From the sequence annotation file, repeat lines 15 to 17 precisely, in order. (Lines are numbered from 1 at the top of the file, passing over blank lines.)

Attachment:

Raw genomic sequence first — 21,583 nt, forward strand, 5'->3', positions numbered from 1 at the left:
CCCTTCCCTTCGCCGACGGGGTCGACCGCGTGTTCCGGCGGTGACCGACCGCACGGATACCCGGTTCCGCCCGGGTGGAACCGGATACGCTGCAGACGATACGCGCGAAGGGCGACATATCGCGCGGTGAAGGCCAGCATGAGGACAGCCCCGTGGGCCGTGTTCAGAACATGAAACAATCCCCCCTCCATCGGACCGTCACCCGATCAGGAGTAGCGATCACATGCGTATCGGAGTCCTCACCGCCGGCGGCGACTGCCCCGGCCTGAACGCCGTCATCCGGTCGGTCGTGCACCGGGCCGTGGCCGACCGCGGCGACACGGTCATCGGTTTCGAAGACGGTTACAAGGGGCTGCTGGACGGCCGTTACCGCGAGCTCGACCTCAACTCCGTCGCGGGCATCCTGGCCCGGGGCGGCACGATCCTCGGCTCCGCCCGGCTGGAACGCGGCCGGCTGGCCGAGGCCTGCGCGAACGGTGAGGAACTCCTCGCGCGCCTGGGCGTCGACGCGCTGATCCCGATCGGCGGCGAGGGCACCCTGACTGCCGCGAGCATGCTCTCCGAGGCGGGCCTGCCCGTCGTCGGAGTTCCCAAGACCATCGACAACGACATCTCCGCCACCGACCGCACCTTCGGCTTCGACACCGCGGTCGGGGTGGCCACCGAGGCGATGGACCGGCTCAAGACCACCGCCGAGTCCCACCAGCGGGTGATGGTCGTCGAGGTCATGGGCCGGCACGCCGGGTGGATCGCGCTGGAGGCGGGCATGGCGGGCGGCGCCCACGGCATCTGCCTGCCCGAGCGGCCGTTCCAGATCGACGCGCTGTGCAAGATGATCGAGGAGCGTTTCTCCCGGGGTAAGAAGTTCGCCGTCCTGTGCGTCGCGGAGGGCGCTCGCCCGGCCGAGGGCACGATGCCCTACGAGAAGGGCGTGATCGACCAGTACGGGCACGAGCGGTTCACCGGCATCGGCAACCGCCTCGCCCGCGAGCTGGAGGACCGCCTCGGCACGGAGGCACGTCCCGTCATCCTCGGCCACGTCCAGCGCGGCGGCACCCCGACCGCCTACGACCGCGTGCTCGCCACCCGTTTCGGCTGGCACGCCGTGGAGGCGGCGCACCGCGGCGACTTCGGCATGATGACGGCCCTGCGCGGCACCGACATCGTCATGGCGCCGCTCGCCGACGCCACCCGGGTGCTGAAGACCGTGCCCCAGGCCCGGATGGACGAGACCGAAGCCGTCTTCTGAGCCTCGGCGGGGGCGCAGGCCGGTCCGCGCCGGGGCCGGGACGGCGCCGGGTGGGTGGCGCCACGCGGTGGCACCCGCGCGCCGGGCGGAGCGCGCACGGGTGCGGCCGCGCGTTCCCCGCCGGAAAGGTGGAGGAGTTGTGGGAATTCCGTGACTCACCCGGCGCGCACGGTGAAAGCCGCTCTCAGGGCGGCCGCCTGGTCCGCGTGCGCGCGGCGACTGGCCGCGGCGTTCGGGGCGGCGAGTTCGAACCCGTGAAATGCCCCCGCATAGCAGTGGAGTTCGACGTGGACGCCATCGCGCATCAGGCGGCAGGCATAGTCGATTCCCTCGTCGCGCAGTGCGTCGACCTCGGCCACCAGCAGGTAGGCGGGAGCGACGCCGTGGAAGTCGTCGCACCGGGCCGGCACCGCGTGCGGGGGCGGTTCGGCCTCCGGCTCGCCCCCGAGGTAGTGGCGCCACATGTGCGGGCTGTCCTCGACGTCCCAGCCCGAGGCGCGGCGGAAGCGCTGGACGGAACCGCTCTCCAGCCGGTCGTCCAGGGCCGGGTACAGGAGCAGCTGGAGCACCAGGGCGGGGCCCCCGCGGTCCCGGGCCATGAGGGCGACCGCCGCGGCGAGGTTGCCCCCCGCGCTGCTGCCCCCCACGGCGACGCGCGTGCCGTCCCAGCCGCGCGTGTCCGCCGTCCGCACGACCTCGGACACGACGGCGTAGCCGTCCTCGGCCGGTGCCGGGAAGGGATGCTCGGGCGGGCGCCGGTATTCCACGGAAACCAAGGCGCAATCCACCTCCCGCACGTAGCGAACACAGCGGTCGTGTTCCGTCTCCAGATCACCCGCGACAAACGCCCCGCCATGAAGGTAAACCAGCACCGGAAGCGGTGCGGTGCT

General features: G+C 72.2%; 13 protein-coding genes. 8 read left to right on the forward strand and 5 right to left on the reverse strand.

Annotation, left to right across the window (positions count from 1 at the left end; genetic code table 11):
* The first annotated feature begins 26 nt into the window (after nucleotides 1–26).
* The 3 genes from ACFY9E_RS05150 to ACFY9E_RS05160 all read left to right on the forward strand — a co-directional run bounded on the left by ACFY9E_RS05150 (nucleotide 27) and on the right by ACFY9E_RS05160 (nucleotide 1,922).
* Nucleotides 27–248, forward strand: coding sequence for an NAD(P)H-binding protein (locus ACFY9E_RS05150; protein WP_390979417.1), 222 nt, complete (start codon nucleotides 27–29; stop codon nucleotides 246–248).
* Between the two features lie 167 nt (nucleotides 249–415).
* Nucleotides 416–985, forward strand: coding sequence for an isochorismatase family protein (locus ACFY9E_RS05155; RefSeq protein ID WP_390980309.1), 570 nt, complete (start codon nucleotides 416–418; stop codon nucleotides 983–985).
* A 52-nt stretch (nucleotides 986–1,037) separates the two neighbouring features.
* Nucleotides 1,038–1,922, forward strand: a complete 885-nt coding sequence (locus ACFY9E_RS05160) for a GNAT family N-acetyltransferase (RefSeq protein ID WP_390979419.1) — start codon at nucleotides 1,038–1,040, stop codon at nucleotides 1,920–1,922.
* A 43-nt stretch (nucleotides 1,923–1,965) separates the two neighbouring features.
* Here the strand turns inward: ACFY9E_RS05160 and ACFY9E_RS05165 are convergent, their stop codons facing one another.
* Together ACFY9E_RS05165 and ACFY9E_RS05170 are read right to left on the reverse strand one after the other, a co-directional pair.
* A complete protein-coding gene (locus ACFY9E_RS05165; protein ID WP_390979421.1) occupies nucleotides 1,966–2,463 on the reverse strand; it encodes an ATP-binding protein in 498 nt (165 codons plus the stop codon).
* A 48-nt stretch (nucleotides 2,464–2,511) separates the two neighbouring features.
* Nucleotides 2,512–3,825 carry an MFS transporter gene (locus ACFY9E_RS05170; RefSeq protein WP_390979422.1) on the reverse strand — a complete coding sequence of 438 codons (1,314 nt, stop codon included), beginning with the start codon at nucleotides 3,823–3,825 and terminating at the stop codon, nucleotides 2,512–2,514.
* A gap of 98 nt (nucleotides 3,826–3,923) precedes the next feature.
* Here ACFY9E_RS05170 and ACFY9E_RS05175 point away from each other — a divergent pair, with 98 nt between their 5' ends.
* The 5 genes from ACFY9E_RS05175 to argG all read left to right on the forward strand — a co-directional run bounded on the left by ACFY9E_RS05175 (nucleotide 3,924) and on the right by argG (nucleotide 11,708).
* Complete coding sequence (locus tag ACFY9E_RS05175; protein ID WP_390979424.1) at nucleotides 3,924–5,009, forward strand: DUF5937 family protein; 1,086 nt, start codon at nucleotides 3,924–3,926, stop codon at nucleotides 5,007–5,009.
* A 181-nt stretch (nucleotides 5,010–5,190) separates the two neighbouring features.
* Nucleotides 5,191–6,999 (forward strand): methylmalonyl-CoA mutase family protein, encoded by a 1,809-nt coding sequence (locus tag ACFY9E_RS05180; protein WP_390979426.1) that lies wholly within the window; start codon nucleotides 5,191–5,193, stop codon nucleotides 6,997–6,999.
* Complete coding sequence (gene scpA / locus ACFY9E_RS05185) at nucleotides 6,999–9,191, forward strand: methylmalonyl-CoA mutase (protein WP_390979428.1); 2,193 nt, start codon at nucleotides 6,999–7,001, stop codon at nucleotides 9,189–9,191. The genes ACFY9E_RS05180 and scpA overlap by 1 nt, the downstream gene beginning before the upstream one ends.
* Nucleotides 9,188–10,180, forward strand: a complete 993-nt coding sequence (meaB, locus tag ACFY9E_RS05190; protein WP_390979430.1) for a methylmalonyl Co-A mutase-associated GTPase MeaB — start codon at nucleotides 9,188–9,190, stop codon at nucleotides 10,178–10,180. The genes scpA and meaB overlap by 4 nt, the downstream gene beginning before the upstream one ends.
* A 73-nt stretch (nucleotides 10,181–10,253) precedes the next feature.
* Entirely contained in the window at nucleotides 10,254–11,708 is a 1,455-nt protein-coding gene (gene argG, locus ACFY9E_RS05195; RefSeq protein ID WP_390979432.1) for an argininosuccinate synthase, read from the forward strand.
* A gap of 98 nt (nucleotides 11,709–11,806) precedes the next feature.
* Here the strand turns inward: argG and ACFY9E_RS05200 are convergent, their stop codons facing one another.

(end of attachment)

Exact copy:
* A complete protein-coding gene (locus ACFY9E_RS05165; protein ID WP_390979421.1) occupies nucleotides 1,966–2,463 on the reverse strand; it encodes an ATP-binding protein in 498 nt (165 codons plus the stop codon).
* A 48-nt stretch (nucleotides 2,464–2,511) separates the two neighbouring features.
* Nucleotides 2,512–3,825 carry an MFS transporter gene (locus ACFY9E_RS05170; RefSeq protein WP_390979422.1) on the reverse strand — a complete coding sequence of 438 codons (1,314 nt, stop codon included), beginning with the start codon at nucleotides 3,823–3,825 and terminating at the stop codon, nucleotides 2,512–2,514.